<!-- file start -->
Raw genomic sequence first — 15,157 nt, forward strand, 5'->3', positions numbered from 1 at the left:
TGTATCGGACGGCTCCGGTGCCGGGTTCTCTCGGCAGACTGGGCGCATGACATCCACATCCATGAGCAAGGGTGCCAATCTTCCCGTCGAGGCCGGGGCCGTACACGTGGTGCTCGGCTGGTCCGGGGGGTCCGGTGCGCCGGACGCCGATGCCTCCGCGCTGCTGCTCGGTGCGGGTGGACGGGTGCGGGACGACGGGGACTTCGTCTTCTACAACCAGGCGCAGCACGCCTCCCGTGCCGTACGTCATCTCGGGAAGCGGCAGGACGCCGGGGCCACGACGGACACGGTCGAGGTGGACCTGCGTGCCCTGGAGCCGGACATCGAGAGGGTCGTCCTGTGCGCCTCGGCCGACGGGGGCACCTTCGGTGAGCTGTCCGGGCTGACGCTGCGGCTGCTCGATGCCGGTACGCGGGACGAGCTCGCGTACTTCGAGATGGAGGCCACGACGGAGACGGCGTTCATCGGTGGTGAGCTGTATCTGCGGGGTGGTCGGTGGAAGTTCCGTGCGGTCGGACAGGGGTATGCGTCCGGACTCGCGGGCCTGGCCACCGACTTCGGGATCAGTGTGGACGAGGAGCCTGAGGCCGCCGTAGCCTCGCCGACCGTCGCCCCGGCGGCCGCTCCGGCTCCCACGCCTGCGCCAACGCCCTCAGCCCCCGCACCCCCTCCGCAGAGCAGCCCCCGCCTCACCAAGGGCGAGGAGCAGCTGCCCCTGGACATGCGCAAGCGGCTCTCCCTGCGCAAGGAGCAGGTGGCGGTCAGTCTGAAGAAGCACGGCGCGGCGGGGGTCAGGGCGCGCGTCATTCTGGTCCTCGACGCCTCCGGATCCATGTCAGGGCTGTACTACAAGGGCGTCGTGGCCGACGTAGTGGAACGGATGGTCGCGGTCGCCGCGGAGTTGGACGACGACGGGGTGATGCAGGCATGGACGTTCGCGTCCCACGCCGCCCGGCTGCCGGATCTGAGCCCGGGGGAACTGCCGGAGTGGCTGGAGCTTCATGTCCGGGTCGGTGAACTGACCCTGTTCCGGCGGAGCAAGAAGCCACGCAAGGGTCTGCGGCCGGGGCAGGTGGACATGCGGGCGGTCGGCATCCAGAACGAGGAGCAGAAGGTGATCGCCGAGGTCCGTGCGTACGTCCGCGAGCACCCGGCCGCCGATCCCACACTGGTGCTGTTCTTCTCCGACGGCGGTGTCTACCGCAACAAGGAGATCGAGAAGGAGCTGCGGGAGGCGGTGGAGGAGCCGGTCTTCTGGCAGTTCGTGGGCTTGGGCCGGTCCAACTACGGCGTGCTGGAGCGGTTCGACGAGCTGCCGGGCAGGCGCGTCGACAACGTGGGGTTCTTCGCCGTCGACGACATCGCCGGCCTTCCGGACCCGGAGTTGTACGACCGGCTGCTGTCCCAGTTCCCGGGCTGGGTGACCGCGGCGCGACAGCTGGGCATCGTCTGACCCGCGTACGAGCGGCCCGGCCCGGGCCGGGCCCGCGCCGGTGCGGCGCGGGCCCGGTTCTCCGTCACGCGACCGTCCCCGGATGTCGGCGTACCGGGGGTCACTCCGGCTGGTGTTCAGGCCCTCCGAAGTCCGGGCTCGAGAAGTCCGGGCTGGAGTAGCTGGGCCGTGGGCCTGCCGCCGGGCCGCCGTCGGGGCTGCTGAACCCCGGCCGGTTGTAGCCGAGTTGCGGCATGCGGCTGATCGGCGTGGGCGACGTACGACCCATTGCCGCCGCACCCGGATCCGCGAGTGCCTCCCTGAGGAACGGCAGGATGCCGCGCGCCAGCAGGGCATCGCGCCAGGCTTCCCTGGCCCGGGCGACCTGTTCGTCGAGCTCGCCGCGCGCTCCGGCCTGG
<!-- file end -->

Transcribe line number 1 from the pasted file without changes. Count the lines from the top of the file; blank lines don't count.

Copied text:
Raw genomic sequence first — 15,157 nt, forward strand, 5'->3', positions numbered from 1 at the left: